1995 Nobel Prize Catalyzes, Debate Over Ozone-Layer Depletion

Depletion Date: March 4, 1996 (The Scientist, Vol:10, #5, pg.9 & 12, March 4, 1996) (Copyright ©, The Scientist, Inc.) Editor's Note: Three months ago, the Nobel Prize in chemistry was presented to three researchers "for their work in atmospheric chemistry, particularly concerning the formation and decomposition of ozone." In announcing the awarding of the 1995 prize to Paul Crutzen of the Max Planck Institute for Chemistry in Mainz, Germany; Mario Molina of the Massachusetts Institute of

The Scientist Staff
Mar 3, 1996

Depletion Date: March 4, 1996
(The Scientist, Vol:10, #5, pg.9 & 12, March 4, 1996)
(Copyright ©, The Scientist, Inc.)

Editor's Note: Three months ago, the Nobel Prize in chemistry was presented to three researchers "for their work in atmospheric chemistry, particularly concerning the formation and decomposition of ozone." In announcing the awarding of the 1995 prize to Paul Crutzen of the Max Planck Institute for Chemistry in Mainz, Germany; Mario Molina of the Massachusetts Institute of Technology; and F. Sherwood Rowland of the University of California, Irvine, the Royal Swedish Academy of Sciences noted that they "showed how sensitive the ozone layer is to the influence of anthropogenic compounds."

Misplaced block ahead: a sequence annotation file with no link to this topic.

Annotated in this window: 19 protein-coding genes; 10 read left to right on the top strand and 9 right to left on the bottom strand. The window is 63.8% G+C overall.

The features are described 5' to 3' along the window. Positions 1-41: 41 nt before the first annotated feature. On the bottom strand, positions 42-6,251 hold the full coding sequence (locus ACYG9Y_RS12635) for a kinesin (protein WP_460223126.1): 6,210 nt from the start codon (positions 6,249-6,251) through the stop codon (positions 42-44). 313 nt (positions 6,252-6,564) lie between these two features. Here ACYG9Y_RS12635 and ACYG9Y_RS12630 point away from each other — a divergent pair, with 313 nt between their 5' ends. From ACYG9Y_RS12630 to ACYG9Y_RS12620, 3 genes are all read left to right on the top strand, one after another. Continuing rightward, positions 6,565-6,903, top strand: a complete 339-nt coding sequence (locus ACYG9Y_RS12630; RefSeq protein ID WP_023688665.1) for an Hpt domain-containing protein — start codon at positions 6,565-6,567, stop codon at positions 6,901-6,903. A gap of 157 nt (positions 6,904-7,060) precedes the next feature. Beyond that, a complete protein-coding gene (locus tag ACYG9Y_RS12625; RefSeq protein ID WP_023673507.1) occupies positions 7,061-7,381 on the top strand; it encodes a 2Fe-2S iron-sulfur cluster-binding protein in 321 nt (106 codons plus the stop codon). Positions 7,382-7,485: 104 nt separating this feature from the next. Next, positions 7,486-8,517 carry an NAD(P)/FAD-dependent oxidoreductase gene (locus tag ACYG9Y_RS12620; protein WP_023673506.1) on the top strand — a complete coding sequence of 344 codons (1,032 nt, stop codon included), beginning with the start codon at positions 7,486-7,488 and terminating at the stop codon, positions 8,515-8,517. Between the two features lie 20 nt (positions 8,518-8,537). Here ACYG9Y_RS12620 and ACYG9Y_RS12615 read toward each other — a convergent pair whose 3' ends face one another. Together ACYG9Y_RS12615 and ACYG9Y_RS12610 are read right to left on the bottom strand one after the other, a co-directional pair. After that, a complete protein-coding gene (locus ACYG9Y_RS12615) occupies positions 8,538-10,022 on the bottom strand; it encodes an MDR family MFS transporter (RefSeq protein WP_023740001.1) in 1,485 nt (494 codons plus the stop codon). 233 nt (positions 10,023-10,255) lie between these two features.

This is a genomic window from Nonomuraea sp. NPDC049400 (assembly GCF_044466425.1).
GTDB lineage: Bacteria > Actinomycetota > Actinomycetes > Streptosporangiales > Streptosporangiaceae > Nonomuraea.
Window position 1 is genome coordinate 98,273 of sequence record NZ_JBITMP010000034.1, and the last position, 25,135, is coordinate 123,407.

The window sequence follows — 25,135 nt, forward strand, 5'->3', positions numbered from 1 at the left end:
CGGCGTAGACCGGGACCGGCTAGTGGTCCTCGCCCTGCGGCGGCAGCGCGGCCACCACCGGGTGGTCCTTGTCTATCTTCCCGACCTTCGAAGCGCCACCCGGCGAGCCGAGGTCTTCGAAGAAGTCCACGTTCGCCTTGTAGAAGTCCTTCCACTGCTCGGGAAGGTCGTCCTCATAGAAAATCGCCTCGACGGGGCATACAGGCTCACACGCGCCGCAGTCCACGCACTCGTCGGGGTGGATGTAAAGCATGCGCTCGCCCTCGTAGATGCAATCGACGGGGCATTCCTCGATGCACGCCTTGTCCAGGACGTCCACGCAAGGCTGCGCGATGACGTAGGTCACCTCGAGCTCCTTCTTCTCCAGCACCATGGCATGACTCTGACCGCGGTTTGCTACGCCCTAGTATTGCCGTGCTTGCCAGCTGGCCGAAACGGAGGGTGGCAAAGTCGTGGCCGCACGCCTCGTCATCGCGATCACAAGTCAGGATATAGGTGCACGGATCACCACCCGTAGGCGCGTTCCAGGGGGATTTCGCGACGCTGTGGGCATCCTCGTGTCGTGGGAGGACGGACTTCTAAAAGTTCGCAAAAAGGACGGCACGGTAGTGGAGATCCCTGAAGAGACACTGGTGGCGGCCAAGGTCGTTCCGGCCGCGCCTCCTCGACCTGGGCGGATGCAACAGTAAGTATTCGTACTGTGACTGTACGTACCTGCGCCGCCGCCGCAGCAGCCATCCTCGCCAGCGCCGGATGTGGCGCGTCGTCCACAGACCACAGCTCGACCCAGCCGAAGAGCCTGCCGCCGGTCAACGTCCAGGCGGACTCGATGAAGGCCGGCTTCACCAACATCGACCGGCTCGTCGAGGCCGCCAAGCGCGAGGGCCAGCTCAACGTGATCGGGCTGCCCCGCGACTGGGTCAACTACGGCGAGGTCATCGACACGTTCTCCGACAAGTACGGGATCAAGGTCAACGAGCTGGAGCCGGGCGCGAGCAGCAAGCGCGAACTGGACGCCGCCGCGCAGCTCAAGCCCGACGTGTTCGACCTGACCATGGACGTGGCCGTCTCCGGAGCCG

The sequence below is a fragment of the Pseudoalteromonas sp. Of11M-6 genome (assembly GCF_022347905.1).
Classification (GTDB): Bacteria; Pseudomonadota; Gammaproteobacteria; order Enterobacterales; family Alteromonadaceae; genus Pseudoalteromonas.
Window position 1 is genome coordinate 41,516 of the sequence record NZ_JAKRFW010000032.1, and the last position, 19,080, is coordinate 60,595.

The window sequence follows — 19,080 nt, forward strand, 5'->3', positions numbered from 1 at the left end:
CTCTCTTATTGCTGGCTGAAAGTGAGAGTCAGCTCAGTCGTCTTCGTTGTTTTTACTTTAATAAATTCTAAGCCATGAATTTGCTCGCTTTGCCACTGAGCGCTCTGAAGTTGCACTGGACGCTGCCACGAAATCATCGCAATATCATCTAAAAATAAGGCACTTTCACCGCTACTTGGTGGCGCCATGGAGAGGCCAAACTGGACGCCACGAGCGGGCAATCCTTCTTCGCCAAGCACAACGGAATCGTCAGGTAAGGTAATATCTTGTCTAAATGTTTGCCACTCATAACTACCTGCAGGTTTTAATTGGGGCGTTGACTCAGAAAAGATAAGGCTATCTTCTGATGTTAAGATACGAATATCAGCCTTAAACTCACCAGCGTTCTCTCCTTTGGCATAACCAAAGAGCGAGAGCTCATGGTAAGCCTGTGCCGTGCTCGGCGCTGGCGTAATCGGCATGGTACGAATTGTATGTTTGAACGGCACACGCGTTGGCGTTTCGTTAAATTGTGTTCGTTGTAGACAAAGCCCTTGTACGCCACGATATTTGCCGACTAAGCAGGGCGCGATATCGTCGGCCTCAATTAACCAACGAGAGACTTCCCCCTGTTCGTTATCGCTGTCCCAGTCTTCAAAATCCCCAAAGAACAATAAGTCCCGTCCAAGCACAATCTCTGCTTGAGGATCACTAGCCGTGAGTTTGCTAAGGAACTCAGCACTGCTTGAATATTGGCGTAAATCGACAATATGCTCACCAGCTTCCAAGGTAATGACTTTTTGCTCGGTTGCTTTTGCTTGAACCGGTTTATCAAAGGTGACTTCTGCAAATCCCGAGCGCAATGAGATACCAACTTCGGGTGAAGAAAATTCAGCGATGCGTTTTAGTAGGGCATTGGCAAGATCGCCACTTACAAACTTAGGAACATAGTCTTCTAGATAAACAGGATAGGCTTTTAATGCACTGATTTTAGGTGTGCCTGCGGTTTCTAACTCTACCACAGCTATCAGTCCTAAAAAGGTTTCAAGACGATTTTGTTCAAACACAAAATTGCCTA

The selection of ozone research pioneers as 1995 chemistry laureates hardly settled the issue of ozone-layer depletion, however. A few atmospheric scientists, as well as members of the United States Congress, have continued to debate whether the global decision to...

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